Azores Islands: An insider’s guide to each island

The Portuguese discovered this remote archipelago, scattered 800 miles west of their mainland in the swirling mists of the Atlantic Ocean in the early 1500s. The Azores comprise nine islands, each a mythical, magical land of volcanoes, bubbling thermal waters, geysers of rising steam, turquoise-toned lagoons and bottle-green lakes. With a landscape that seemed alive, it is no wonder that the population turned to the Holy Spirit for protection – an allegiance they still have today, as witnessed in the many shrines and chapels that dot the towns and villages. More than anything, devotion to the Holy Spirit is a defining element of being Azorean.

That authenticity makes the Azores, some 400 miles apart, such a pleasure to visit, on top of their extraordinary and diverse landscapes, different gastronomic strengths and excellent wines. Increasingly sophisticated contemporary hotels are opening, old manors are being converted into hotels, and eco-lodges are launching for the walker and nature seeker for whom the frequent rain is no obstacle. But it is thanks to this climate that the islands are so green. That they have Europe’s only tea plantation, that the tiny pineapples are so intensely sweet and that the cows who graze all year round in fields bordered by rows of blue hydrangeas give us milk, butter and cheese that is worth the journey alone.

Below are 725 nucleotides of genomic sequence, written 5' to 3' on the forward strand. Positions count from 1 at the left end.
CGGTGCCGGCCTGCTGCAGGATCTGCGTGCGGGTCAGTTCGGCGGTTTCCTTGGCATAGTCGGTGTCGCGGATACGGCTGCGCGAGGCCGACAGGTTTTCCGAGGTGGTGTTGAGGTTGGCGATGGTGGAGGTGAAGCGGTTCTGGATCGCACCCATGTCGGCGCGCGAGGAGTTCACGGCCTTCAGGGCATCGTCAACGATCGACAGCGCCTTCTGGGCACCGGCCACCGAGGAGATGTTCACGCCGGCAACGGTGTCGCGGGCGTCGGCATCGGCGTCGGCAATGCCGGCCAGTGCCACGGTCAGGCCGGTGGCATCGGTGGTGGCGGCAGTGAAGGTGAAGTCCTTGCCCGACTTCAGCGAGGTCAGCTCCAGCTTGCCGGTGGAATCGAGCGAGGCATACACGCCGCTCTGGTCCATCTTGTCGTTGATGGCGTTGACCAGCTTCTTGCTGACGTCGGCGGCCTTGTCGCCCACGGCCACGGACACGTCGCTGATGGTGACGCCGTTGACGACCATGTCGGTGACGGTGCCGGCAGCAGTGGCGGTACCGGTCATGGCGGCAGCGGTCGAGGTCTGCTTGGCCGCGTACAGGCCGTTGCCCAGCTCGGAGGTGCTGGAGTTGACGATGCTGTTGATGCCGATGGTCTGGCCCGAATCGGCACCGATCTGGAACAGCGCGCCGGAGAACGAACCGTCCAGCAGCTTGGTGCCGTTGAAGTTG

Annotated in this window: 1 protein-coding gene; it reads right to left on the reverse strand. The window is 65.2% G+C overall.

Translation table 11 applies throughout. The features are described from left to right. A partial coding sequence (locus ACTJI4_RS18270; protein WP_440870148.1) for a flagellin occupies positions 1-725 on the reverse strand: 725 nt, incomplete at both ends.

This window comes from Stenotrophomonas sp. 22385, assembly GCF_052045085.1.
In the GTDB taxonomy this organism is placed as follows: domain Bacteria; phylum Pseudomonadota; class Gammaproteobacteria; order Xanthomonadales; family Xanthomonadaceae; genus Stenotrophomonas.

São Miguel Island, AzoresGetty Images

São Miguel

Nicknamed the Ilha Verde (Green Island), São Miguel is the largest island and home to the regional capital, Ponte Delgada, making it a good starting point. Its cobbled streets are lined with imposing white-washed and basalt facades, allowing you to imagine when the port here was a crucial staging post between Europe and the New World. Now the Ponta Delgada has a thriving culinary scene, but for traditional fare, head across the island to Lagoa das Furnas, where cozido is cooked, a rich meat and vegetable stew which simmers underground for five hours. Across the lake are steaming geysers and bubbling springs, and beyond that, the impressive Parque Terra Nostra begun in the 18th century by a prosperous Bostonian. Surrounded by hibiscus, Japanese cedars and giant water lilies are warm, mustard-coloured water holes where locals bathe to absorb the rich minerals.

Nearby is Lagoa das Sete Cidades (Lagoon of Seven Cities), a lake in a crater at the bottom of a dormant volcano. It is split in two, connected by a narrow straight, with one side a brilliant turquoise and the other a deep bottle green.



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